Update: Now that the iPad Air is about 6 months old, is it worth waiting for the iPad Air 2 around the bend? See page 9 for what we think might (or should) make it into the airy sequel that would be worth waiting another 6 months for.
Apple's new iPad shows all you need to know about its changed approach to tablets - with a 43% thinner bezel and a 28% lighter device, the iPad Air is championing the 'easier to live with' ideal.
If you haven't seen a picture yet, then imagine an iPad mini that you've just held a little closer to your face, and you're largely there with the Air.
It's got the same smooth back design, thinner bezel and more attractive speakers at the bottom of the phone to make it look like more of a family with the cut down tablet from Apple's stables.
While it's a clear copy, we're not going to get upset about that as the mini already had a stunning design, and the Air takes that message and brings it to the big leagues.
It also has machined buttons that don't feel loose when shaking, bringing up the premium feel to the device.
On top of the new design, it's also rocking Apple's A7 chip, bringing with it 64-bit processing power and reams of battery saving techniques to keep your tablet going even longer in day to day use.
And the greatest thing about the iPad range in our eyes is the price - Apple is starting the 16GB Wi-Fi-only model at the same cost as its rivals, and while that outlay does spiral up as capacity and connectivity increase, for an Apple device to not charge an (unnecessary) premium is something we're really happy to see.
We're looking at a price range of £399 - £739 ($499 - $929 or AU$598 - AU1049), starting from the 16GB version (Wi-Fi only) to the 64GB cellular option.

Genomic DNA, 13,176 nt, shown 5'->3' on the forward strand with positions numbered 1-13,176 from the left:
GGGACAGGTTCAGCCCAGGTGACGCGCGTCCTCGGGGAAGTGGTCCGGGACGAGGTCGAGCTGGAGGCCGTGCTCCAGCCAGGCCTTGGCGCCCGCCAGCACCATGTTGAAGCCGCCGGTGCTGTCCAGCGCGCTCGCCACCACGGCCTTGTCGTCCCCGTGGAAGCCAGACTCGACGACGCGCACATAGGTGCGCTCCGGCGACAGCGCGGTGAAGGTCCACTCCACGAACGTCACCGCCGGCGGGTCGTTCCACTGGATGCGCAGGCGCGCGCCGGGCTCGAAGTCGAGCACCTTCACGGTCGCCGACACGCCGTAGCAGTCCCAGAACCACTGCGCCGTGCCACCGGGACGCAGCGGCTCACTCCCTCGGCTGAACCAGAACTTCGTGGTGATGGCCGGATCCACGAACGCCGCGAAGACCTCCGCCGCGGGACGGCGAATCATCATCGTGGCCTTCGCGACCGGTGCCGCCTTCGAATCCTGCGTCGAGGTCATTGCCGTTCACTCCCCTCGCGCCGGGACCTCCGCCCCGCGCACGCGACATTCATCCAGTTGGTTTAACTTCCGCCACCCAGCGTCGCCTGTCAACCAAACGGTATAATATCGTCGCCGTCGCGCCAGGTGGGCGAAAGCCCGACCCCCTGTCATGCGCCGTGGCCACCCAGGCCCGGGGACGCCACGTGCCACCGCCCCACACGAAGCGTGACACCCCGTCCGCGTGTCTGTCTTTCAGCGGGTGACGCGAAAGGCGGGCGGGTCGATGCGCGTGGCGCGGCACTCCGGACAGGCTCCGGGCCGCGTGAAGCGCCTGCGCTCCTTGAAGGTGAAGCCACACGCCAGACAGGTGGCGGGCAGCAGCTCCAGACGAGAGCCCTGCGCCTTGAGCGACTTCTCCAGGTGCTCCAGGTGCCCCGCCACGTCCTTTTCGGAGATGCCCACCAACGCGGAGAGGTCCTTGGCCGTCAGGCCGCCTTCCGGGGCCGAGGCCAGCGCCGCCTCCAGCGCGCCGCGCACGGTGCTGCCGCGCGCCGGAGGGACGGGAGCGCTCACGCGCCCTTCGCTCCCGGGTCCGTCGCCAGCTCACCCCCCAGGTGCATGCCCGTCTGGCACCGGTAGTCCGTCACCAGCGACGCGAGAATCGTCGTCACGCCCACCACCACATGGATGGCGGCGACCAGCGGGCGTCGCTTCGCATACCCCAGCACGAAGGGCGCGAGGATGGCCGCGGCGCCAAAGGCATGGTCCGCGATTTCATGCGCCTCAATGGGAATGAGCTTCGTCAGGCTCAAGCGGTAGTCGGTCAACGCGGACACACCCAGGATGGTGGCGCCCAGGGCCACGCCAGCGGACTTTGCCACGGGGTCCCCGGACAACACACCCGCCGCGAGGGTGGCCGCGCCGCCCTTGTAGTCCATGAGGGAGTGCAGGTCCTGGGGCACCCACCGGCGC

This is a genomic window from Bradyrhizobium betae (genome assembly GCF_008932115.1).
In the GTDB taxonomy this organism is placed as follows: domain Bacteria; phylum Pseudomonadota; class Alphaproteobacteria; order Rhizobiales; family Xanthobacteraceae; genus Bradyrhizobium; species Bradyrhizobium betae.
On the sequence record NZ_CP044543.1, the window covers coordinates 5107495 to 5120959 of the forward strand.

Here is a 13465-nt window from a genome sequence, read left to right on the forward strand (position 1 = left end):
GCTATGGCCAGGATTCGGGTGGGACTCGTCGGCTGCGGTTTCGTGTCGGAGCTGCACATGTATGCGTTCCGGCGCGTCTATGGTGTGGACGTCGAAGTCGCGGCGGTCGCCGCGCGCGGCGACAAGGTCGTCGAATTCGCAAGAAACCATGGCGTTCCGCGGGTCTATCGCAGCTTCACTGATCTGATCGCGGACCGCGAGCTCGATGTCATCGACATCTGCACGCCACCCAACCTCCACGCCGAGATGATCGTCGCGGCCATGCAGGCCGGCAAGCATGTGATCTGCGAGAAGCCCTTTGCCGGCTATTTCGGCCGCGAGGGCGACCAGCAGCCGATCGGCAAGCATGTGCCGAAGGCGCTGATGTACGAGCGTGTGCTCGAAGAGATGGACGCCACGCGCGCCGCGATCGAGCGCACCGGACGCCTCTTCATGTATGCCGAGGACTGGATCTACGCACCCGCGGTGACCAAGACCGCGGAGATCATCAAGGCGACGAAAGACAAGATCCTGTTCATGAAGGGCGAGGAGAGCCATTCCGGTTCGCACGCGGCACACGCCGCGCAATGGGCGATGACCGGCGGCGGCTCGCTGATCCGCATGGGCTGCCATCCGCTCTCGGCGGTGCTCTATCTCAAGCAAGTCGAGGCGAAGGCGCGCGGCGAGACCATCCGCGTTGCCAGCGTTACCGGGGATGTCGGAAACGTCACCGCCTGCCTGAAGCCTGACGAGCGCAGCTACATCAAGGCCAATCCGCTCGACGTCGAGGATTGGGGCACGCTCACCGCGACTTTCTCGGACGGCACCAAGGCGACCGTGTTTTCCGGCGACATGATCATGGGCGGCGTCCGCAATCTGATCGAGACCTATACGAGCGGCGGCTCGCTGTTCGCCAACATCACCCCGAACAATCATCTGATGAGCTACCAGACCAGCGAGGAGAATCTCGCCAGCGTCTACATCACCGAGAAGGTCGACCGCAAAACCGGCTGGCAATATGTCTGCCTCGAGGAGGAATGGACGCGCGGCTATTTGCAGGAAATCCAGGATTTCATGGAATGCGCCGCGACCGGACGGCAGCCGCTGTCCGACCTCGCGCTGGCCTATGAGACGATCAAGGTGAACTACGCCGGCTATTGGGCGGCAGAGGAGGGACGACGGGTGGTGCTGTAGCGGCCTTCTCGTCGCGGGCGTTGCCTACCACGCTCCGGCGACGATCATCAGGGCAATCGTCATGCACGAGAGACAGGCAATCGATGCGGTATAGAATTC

Add to that the fact Apple is lobbing in a lot of useful free software, as well as bringing a more refined experience with iOS 7, and you can see that it's put a lot of effort into making the iPad Air the tablet that shows it's not losing its relevancy in the market.
The keynote for the launch of the iPad Air talked a lot about Apple's dominance in terms of tablet usage, but it's no secret that a number of users are starting to warm to the idea of an Android model as their main device - the Sony Xperia Tablet Z is one of the best around at the moment, and offers expandable storage as well as a waterproof casing to trump Apple in that respect.
But Apple has countered by bringing out the same 128GB model as before, which, while pricey, gives more than ample storage for anything you want to do on the go, be it storing all the HD apps you want as well as your entire music collection and most movies too.
It's worth noting that the 16GB option is nigh-on useless as a purchase if you're thinking of pulling in all the free apps Apple is slinging your way - this was an issue when the Retina display landed on the iPad 3, and has only got worse as more HD apps from developers have been slipped onto the App Store.
However, it's still good to see options being offered when it comes to storage, as some Android devices (albeit mostly phones) are starting to eschew expandability and not really upping the internal space.
So you can see that Apple has covered its bases in nearly every area when it comes to the iPad Air - but how does it actually perform in the hand when subjected to rigorous daily use?